Is QS Stock Weeks Away From its Next Big Move?

Stock Market

Outside of a bullish sell-side rating issued for QuantumScape (NYSE:QS) stock on Sept. 18, things have been pretty quiet with the EV battery developer over the past two months. However, a few weeks from now, the company is expected to release its latest quarterly results.

Chances are there will not be any big surprises with the results themselves. This is an early-stage, pre-revenue company. That said, alongside the numbers, management will probably provide an update on the company’s efforts to bring a solid-state battery to market.

Considering this, there is potential for shares to make a big move in either direction. So, does that mean it’s time to buy, time to sell, or time to sit tight, if you already own it? Let’s find out.

QS Stock and a Possible Post-Earnings Rally

Right now, with a lack of news, and macro issues like the prospect of a longer-than-expected period of high interest rates, it’s no surprise that QuantumScape shares struggled for most of September. However, in more recent trading days, that has been changing somewhat.

Sure, one can say that QS stock made a slight move higher, now that the market is fully aware of the Federal Reserve’s “higher for longer” stance, and that this factor is now priced-in.

However, along with the fact that this is likely not the case, perhaps the stock is moving back before earnings.

QuantumScape stock has in the past made wild moves following quarterly earnings. For instance, last quarter, QS experienced a strong rally post-earnings, thanks to the company updating investors about its cash runway, as well as the status of its commercial product development efforts.

If management provides similar updates on the upcoming earnings release, it may spark a similar move. Yet while there is the potential for this stock to rally later in the month, whether it is a wise move to start building a position now is another question entirely.

Why You May Still Want to Stay Away

A liftoff moment for QS stock within a relatively short period of time may be within the realm of possibility, but is it probable? For starters, it is very speculative to assume that upcoming updates will be as well-received as the updates unveiled back in July.

Not too long after providing investors with rosy cash burn guidance, QuantumScape unexpectedly announced plans to raise additional funding through a secondary stock offering. This surprised investors, and not in a good way.

This unexpected move highlighted the stock’s heavy dilution risk. It also likely made investors more skeptical about future statements regarding cash runway.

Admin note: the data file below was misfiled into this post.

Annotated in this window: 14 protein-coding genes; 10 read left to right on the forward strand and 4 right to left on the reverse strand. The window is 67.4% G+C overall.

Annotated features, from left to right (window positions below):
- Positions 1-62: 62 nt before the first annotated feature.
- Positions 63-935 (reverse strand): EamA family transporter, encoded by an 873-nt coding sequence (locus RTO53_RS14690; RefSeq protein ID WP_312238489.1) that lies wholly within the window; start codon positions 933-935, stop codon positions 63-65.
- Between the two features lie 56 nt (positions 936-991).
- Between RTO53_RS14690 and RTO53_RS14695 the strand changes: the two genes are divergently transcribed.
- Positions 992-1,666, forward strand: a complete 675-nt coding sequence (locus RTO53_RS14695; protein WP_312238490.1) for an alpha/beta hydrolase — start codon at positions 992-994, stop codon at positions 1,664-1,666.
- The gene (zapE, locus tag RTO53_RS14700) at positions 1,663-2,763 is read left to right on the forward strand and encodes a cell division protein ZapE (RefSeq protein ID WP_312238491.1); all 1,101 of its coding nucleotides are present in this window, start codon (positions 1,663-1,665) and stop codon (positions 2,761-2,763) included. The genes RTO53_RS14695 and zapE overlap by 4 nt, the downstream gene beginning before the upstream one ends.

Admittedly, this factor likely will not prevent investors from reacting favorably to news related to SSB development progress.

Yet while shares could nonetheless rally after earnings, keep in mind that shares could continue to slide between now and the estimated earnings release date (Oct. 26).

As hinted above, it’s possible that the market has not fully digested “higher for longer;” stocks, especially speculative growth stocks, could keep moving lower, as the market continues to adjust valuations to account for what could be an extended period of high interest rates.

The Verdict

Alongside the factors discussed above, QS’s waning popularity as a short squeeze play may also limit its post-earnings liftoff potential. According to Fintel, short interest is currently around 15.7% of outstanding float. Compare that to late July, when nearly 20% of QS’s outstanding float was sold short.

Taking all of this account, the verdict here is clear. If you’ve yet to enter a position, there’s little reason to dabble in QuantumScape as a quick trade before and after earnings.

If you already own the stock, if you are confident shares will spike post-earnings, feel free to let it ride through the rest of October. Otherwise, cutting one’s losses today may be the better move.

After all, as I pointed out late last month, there’s simply too much working against QS stock right now, including high interest rates, rising competition, and underwhelming commercialization progress.

On the date of publication, Thomas Niel did not hold (either directly or indirectly) any positions in the securities mentioned in this article. The opinions expressed in this article are those of the writer, subject to the Publishing Guidelines.

Thomas Niel, contributor for, has been writing single-stock analysis for web-based publications since 2016.

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